In light of Fox, we must reject the petitioners' contention that, “because the Rule eliminates a provision that was consistent with congressional intent, the Court should not defer to EPA in making such a decision.” NAHB Br. 19–20. The fact that the original opt-out provision was consistent with congressional intent is irrelevant as long as the amended rule is also “permissible under the statute.” Fox, 556 U.S. at 515. The petitioners acknowledge that, although they believe the original rule was better, the amended rule is permissible. Oral Arg. Recording at 17:40–:43. As Fox made clear, that “suffices” as far as the court is concerned. Fox, 556 U.S. at 515.2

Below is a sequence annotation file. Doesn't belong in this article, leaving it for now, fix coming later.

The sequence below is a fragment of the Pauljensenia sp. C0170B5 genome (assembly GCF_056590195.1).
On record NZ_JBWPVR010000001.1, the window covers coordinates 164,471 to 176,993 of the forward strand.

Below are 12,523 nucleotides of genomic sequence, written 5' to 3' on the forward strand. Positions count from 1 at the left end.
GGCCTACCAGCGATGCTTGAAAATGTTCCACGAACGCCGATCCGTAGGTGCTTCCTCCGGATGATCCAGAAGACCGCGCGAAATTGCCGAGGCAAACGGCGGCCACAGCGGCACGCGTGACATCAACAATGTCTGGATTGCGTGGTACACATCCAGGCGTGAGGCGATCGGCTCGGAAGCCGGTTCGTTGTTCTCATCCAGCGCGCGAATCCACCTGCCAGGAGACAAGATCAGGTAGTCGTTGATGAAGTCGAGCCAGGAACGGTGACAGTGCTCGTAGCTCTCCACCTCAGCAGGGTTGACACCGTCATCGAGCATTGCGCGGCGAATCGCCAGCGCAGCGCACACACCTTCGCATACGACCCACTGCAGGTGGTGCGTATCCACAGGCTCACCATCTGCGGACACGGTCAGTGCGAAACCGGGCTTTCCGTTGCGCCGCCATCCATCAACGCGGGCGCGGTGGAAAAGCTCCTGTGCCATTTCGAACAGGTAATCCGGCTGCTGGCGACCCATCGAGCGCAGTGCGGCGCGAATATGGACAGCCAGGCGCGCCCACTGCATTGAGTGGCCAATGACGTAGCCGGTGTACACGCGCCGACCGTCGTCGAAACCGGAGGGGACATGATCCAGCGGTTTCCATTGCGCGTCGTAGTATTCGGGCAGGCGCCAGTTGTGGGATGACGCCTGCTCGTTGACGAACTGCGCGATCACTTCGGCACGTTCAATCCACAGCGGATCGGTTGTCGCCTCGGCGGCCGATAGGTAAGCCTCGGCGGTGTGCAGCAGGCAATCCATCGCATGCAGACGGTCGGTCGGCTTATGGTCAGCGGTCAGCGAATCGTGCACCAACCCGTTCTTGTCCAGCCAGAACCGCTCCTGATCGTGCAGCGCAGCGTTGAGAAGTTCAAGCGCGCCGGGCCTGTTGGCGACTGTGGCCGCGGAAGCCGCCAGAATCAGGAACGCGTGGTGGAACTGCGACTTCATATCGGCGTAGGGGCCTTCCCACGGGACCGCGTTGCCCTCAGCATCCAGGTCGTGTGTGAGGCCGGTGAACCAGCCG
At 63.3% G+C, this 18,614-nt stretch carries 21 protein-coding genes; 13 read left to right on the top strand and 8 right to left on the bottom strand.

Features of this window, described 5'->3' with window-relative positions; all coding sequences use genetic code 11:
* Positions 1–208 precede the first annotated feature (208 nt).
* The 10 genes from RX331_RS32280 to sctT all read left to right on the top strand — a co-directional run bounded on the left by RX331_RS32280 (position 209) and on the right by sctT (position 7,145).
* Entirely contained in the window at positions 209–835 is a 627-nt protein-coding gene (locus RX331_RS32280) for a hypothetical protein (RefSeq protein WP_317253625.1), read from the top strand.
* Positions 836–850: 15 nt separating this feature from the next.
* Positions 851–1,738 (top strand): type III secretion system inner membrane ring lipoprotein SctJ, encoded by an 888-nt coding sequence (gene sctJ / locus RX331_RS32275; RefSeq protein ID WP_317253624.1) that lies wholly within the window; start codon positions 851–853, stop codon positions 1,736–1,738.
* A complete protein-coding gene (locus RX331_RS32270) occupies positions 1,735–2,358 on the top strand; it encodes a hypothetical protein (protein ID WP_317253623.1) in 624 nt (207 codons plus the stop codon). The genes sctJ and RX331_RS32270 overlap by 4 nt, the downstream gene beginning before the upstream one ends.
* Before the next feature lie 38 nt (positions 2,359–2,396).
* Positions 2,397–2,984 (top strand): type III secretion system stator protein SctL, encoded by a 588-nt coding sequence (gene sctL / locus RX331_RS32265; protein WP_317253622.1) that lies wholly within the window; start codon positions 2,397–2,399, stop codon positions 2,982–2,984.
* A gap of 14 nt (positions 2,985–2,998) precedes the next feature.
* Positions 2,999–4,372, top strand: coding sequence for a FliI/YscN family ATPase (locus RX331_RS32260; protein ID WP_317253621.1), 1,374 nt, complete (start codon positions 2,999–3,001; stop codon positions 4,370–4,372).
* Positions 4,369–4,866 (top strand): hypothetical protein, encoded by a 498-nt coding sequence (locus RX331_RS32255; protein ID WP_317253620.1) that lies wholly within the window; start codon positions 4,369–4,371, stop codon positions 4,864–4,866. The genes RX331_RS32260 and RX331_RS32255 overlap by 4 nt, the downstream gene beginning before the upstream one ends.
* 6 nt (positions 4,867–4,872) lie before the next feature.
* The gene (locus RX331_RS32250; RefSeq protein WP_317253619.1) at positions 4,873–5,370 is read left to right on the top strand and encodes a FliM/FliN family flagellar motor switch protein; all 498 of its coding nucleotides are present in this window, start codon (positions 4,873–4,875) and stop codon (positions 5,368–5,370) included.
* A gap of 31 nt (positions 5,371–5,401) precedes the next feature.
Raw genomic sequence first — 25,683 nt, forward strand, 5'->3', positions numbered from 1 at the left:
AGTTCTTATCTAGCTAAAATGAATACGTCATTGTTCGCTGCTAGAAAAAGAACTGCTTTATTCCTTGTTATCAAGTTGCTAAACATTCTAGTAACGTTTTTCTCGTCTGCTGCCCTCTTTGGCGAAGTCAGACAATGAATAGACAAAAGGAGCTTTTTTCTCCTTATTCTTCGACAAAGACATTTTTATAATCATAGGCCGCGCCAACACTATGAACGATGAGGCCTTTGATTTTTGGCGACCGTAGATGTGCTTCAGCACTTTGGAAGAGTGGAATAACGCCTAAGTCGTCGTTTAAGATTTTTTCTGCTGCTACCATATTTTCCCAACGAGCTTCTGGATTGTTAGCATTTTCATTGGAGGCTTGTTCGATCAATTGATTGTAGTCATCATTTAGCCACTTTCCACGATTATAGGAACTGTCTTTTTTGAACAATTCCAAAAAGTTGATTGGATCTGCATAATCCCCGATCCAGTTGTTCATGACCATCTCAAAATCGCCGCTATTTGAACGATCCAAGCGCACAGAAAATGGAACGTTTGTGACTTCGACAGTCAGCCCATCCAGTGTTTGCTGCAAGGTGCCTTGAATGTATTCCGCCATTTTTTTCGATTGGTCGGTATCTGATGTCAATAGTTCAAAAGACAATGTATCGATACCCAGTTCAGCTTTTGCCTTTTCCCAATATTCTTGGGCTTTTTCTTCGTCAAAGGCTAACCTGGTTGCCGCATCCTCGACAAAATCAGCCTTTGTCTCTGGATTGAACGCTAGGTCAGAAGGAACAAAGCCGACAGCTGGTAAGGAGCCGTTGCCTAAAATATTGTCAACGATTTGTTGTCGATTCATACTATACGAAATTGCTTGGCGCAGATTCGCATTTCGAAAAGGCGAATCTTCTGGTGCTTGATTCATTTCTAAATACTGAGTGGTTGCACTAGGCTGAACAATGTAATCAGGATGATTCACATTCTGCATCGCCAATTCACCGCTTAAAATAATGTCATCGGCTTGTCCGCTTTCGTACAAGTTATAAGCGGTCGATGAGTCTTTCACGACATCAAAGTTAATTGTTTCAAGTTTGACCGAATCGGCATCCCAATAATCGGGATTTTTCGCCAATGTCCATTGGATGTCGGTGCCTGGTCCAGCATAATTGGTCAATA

Fox likewise dispenses with the petitioners' complaint that the Amended Renovation Rule merely revisits old evidence and arguments, rather than adduces “new data” or experience. NAHB Br. 17. As Fox noted, the Supreme Court has “neither held nor implied that every agency action representing a policy change must be justified by reasons more substantial than those required to adopt a policy in first instance.” Fox, 556 U.S. at 514 (citing State Farm, 463 U.S. at 42). To the contrary, the State Farm case affirmed that “ ‘[a]n agency's view of what is in the public interest may change, either with or without a change in circumstances.’ “ State Farm, 463 U.S. at 57 (quoting Greater Boston Television Corp. v. FCC, 444 F.2d 841, 852 (D.C.Cir.1970)); see Am. Trucking Ass'ns v. Atchison, Topeka & Santa Fe Ry. Co., 387 U.S. 397, 416 (1967) (declaring that an agency, “in light of reconsideration of the relevant facts and its mandate, may alter its past interpretation and overturn past administrative rulings”).